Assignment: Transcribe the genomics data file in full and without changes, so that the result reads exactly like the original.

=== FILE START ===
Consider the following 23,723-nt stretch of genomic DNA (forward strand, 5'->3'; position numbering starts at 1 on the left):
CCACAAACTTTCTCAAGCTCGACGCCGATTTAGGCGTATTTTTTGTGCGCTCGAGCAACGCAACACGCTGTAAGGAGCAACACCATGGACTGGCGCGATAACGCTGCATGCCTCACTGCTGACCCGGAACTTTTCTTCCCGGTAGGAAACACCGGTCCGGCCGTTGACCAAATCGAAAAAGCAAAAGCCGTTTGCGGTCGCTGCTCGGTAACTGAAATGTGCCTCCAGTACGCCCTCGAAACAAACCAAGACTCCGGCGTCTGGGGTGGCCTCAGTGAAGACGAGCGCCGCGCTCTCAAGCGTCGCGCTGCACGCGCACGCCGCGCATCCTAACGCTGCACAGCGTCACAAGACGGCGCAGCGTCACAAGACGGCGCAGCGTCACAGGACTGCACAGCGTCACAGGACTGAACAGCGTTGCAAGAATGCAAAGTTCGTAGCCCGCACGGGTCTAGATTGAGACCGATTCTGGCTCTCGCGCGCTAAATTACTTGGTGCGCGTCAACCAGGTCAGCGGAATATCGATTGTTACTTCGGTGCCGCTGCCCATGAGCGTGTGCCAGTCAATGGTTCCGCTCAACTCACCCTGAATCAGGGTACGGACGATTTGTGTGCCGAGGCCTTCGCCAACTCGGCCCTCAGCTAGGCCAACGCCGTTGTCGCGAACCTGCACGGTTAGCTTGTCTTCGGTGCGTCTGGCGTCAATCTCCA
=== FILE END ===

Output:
Consider the following 23,723-nt stretch of genomic DNA (forward strand, 5'->3'; position numbering starts at 1 on the left):
CCACAAACTTTCTCAAGCTCGACGCCGATTTAGGCGTATTTTTTGTGCGCTCGAGCAACGCAACACGCTGTAAGGAGCAACACCATGGACTGGCGCGATAACGCTGCATGCCTCACTGCTGACCCGGAACTTTTCTTCCCGGTAGGAAACACCGGTCCGGCCGTTGACCAAATCGAAAAAGCAAAAGCCGTTTGCGGTCGCTGCTCGGTAACTGAAATGTGCCTCCAGTACGCCCTCGAAACAAACCAAGACTCCGGCGTCTGGGGTGGCCTCAGTGAAGACGAGCGCCGCGCTCTCAAGCGTCGCGCTGCACGCGCACGCCGCGCATCCTAACGCTGCACAGCGTCACAAGACGGCGCAGCGTCACAAGACGGCGCAGCGTCACAGGACTGCACAGCGTCACAGGACTGAACAGCGTTGCAAGAATGCAAAGTTCGTAGCCCGCACGGGTCTAGATTGAGACCGATTCTGGCTCTCGCGCGCTAAATTACTTGGTGCGCGTCAACCAGGTCAGCGGAATATCGATTGTTACTTCGGTGCCGCTGCCCATGAGCGTGTGCCAGTCAATGGTTCCGCTCAACTCACCCTGAATCAGGGTACGGACGATTTGTGTGCCGAGGCCTTCGCCAACTCGGCCCTCAGCTAGGCCAACGCCGTTGTCGCGAACCTGCACGGTTAGCTTGTCTTCGGTGCGTCTGGCGTCAATCTCCA